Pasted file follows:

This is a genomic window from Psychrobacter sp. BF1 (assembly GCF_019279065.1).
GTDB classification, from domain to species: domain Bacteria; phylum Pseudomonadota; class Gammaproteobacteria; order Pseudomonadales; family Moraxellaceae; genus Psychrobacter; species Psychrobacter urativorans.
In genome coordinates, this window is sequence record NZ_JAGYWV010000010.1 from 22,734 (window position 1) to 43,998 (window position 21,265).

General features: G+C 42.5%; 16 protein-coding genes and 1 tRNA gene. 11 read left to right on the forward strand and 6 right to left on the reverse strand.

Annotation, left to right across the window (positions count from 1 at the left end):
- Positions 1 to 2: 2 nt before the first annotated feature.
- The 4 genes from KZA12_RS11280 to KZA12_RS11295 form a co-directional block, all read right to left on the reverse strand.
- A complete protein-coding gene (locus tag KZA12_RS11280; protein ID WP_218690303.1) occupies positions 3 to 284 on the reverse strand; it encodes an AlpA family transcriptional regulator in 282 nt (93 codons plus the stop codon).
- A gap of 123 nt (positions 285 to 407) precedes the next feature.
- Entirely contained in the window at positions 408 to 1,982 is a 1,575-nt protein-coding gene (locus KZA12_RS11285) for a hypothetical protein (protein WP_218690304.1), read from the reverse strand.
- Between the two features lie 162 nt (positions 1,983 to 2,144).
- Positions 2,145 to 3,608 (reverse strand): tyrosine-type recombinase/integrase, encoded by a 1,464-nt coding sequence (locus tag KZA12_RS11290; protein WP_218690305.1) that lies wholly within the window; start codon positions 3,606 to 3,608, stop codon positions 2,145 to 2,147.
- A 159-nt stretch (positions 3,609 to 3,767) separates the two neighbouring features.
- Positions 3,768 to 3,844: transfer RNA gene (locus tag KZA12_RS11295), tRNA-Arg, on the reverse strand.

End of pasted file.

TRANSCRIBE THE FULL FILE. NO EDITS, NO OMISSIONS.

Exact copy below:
This is a genomic window from Psychrobacter sp. BF1 (assembly GCF_019279065.1).
GTDB classification, from domain to species: domain Bacteria; phylum Pseudomonadota; class Gammaproteobacteria; order Pseudomonadales; family Moraxellaceae; genus Psychrobacter; species Psychrobacter urativorans.
In genome coordinates, this window is sequence record NZ_JAGYWV010000010.1 from 22,734 (window position 1) to 43,998 (window position 21,265).

General features: G+C 42.5%; 16 protein-coding genes and 1 tRNA gene. 11 read left to right on the forward strand and 6 right to left on the reverse strand.

Annotation, left to right across the window (positions count from 1 at the left end):
- Positions 1 to 2: 2 nt before the first annotated feature.
- The 4 genes from KZA12_RS11280 to KZA12_RS11295 form a co-directional block, all read right to left on the reverse strand.
- A complete protein-coding gene (locus tag KZA12_RS11280; protein ID WP_218690303.1) occupies positions 3 to 284 on the reverse strand; it encodes an AlpA family transcriptional regulator in 282 nt (93 codons plus the stop codon).
- A gap of 123 nt (positions 285 to 407) precedes the next feature.
- Entirely contained in the window at positions 408 to 1,982 is a 1,575-nt protein-coding gene (locus KZA12_RS11285) for a hypothetical protein (protein WP_218690304.1), read from the reverse strand.
- Between the two features lie 162 nt (positions 1,983 to 2,144).
- Positions 2,145 to 3,608 (reverse strand): tyrosine-type recombinase/integrase, encoded by a 1,464-nt coding sequence (locus tag KZA12_RS11290; protein WP_218690305.1) that lies wholly within the window; start codon positions 3,606 to 3,608, stop codon positions 2,145 to 2,147.
- A 159-nt stretch (positions 3,609 to 3,767) separates the two neighbouring features.
- Positions 3,768 to 3,844: transfer RNA gene (locus tag KZA12_RS11295), tRNA-Arg, on the reverse strand.